United States: Major Class Action Victory For POM Decertifies Previous Class

Last Updated: April 15 2014
Article by Gregory J. Sater, Daniel S. Silverman and Bety Javidzad

In an important ruling on March 25 that could have wide-ranging (and thankfully positive) repercussions for marketers who face class actions in California and around the United States, a federal court judge in Los Angeles de-certified a previously certified nationwide class of consumers in a long-pending false advertising case against POM Wonderful.

In the case, the plaintiffs contended that POM had wrongfully exaggerated the health benefits of its pomegranate juice drinks, causing $450 million in damages to the purchasers of those drinks.

To the extent the judge's decertification order in the POM case is followed by other judges in other cases, the ruling could make class certification much harder for future plaintiffs to obtain.

The order requires that, for a class to be certified, a "rigorous analysis" first must occur of the claimed class-wide damages sufficient to show that those damages stemmed from the specific actions of the defendant that created the legal liability and not from anything else. In other words, to obtain class certification, a plaintiff must present a logical method for determining class-wide damages specifically traceable to the defendant's misconduct. Depending on the case, that can be very tough to do. Second, the order requires that the putative class be ascertainable, meaning there must be an administratively manageable method of figuring out who is a member of the class and who isn't. In the POM case, the judge found that the plaintiffs failed both these tests.

With regard to the first requirement, the judge rejected both damages models offered by the plaintiffs in the POM case. The plaintiffs' first model was a "full refund" model. This model assumed that consumers would not have purchased POM's drinks if not for the alleged misrepresentations concerning their health benefits and, thus, it used the full retail price paid by everyone as the measure of class damages. The judge rejected this model because, in his estimation, it failed to account for the value that consumers may have gotten from drinking POM's drinks. Those drinks provided value, he observed, in the form of hydration, flavor, good taste, and vitamins and minerals. If, for the sake of argument, there had been false or deceptive advertising by POM then the proper measure of restitution, the judge reasoned, should be what the plaintiffs paid minus the value of what the plaintiffs received. The "full refund" model failed to capture this.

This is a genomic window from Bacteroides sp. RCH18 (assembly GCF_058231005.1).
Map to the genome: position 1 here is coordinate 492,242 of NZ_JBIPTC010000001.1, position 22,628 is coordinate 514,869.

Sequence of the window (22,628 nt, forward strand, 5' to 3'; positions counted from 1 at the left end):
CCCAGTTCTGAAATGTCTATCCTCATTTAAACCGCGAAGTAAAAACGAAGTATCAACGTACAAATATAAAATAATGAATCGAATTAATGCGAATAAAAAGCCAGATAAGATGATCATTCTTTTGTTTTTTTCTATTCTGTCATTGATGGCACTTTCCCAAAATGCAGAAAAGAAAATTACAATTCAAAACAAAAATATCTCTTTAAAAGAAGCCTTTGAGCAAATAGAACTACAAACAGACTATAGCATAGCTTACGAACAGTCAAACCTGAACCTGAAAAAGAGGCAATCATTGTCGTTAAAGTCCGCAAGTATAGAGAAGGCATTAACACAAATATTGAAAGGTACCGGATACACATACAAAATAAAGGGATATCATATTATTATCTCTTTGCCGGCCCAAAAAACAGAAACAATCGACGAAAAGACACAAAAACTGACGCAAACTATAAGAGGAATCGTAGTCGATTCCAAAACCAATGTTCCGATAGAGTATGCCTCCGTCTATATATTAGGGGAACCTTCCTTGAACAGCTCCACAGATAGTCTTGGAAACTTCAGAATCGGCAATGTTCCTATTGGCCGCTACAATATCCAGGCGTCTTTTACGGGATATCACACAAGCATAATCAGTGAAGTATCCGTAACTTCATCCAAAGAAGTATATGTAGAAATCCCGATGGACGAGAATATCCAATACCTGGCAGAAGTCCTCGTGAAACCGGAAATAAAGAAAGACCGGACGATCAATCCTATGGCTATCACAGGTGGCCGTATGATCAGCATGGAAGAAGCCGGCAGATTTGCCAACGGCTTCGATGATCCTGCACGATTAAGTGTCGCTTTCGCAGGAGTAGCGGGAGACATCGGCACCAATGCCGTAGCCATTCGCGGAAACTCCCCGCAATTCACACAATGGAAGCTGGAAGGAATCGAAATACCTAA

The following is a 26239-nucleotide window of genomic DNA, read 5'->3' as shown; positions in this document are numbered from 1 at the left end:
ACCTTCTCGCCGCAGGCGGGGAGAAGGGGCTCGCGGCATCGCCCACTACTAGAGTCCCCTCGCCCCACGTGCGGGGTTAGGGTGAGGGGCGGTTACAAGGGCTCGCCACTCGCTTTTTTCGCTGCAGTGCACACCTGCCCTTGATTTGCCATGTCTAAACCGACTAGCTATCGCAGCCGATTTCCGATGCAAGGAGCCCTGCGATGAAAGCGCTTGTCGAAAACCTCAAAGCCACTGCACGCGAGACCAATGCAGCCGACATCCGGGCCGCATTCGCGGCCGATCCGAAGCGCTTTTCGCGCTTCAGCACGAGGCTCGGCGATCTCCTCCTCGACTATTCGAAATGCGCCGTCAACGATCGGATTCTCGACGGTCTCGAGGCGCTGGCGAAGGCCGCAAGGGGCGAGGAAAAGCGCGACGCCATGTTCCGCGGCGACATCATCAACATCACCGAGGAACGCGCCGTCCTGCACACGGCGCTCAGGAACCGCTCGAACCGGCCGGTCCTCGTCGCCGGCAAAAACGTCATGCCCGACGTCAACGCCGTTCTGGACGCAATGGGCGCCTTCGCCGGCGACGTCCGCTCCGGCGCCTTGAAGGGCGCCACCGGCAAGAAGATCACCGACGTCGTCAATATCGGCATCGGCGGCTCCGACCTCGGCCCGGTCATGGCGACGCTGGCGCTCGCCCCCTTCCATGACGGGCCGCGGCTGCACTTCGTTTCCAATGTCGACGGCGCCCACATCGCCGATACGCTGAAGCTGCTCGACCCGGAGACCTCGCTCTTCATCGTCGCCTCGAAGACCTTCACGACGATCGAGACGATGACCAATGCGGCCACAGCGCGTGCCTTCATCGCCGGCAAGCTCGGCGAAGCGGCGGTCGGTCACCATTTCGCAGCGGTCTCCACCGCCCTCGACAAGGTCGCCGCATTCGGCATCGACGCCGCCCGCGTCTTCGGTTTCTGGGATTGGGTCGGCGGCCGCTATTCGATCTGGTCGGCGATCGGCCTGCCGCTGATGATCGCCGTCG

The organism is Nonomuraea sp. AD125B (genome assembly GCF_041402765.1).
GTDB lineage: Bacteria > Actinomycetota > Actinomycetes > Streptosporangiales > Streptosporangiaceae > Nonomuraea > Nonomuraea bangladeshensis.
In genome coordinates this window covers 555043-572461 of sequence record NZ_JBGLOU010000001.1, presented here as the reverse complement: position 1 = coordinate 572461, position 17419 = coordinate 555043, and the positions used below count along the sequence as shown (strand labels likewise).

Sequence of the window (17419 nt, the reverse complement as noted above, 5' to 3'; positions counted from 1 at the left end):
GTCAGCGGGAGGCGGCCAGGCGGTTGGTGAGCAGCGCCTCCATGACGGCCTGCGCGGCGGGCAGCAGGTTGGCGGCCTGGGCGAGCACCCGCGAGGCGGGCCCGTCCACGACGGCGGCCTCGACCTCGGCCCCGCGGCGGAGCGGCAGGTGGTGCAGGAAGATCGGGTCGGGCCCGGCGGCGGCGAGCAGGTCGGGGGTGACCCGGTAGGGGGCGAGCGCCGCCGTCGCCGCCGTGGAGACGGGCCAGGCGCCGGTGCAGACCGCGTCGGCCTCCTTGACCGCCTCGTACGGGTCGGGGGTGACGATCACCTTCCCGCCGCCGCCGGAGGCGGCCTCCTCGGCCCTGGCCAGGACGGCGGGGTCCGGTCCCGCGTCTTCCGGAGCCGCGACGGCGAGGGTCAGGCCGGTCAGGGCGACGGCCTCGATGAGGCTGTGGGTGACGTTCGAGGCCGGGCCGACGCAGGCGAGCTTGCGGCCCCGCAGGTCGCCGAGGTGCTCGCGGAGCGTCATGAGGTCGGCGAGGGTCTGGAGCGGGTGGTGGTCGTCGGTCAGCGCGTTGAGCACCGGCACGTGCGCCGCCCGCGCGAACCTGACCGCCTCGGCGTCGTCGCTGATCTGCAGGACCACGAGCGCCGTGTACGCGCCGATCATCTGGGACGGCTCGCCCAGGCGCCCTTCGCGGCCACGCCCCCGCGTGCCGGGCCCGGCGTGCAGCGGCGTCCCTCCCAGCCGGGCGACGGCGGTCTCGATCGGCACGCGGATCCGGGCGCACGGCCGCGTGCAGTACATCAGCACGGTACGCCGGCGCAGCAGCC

The plaintiffs' second damages model, a "price premium" model, also was found to be flawed. That model calculated damages by comparing the higher price consumers had paid for POM's drinks to the average price (which was lower) that consumers had paid for other refrigerated juices of the same size. This assumed that consumers had paid a premium for POM's drinks because of the alleged misrepresentations of POM. However, that was simply an assumption. The judge observed: "Even a material misrepresentation might not necessarily have any effect on prices." He noted that consumers might have bought the POM drinks and paid their higher price for "myriad reasons" other than the allegedly exaggerated health claims made for the drinks. The judge ruled that class-wide damages such as an alleged "premium" paid for a product need to be tied to the defendant's misconduct with more than speculation.

It should be noted that in a footnote, however, the judge did state that "Single use products, such as, for example, an expensive pill claiming to cure baldness, likely require less rigorous methodologies and models than do consumables such as POM's juices, which consumers presumably purchase for a wide variety of reasons."

As for the duty of the plaintiffs to demonstrate an "ascertainable" class, the judge considered the fact that POM's juices had been sold in retail stores across the country for years, and he was very troubled by the fact that "based on the volume of product sold, every adult in the United States is a potential class member." He added: "Millions of consumers paid only a few dollars per bottle, and likely made their purchases for a variety of reasons. No bottle, label or package included any of the alleged misrepresentations. Few, if any, consumers are likely to have retained receipts during the class period." Based on this, the judge concluded that there was "no way to reliably determine who purchased [POM's] products or when they did so."

In the coming months, companies who are sued in class action cases are likely to cite the POM Wonderful decision as additional ammunition in their effort to defeat class certification.

Originally published in Response Magazine on April 8, 2014.

The content of this article is intended to provide a general guide to the subject matter. Specialist advice should be sought about your specific circumstances.

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